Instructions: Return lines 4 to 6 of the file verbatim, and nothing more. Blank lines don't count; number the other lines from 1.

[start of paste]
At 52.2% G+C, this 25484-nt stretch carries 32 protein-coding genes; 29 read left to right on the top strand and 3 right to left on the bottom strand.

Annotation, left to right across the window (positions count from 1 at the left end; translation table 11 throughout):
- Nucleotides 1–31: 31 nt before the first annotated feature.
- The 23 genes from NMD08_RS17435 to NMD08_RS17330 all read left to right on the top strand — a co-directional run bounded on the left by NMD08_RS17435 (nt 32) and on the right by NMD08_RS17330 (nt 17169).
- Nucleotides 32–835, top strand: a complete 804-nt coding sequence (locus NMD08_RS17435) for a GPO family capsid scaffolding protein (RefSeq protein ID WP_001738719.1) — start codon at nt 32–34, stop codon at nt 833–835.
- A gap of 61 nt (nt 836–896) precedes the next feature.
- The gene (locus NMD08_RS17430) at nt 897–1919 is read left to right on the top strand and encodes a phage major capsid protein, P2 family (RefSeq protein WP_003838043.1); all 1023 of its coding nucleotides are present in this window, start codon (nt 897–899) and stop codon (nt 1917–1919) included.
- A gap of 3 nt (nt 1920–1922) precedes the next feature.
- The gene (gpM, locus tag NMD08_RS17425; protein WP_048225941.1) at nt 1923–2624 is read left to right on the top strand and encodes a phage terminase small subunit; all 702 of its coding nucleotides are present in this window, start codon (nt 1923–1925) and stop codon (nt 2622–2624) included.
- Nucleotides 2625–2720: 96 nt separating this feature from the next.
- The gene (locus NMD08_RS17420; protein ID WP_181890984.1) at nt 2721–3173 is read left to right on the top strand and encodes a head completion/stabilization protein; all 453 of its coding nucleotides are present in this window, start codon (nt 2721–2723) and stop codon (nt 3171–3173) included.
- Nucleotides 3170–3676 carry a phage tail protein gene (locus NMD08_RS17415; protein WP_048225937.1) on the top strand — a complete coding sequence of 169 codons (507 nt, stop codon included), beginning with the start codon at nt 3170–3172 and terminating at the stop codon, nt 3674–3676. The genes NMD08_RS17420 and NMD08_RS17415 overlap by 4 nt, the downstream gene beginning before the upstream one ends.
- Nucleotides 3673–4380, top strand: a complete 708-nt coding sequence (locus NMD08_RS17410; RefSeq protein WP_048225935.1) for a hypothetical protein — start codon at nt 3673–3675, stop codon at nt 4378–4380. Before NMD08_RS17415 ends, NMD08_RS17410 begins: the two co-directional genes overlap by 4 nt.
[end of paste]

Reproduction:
- The 23 genes from NMD08_RS17435 to NMD08_RS17330 all read left to right on the top strand — a co-directional run bounded on the left by NMD08_RS17435 (nt 32) and on the right by NMD08_RS17330 (nt 17169).
- Nucleotides 32–835, top strand: a complete 804-nt coding sequence (locus NMD08_RS17435) for a GPO family capsid scaffolding protein (RefSeq protein ID WP_001738719.1) — start codon at nt 32–34, stop codon at nt 833–835.
- A gap of 61 nt (nt 836–896) precedes the next feature.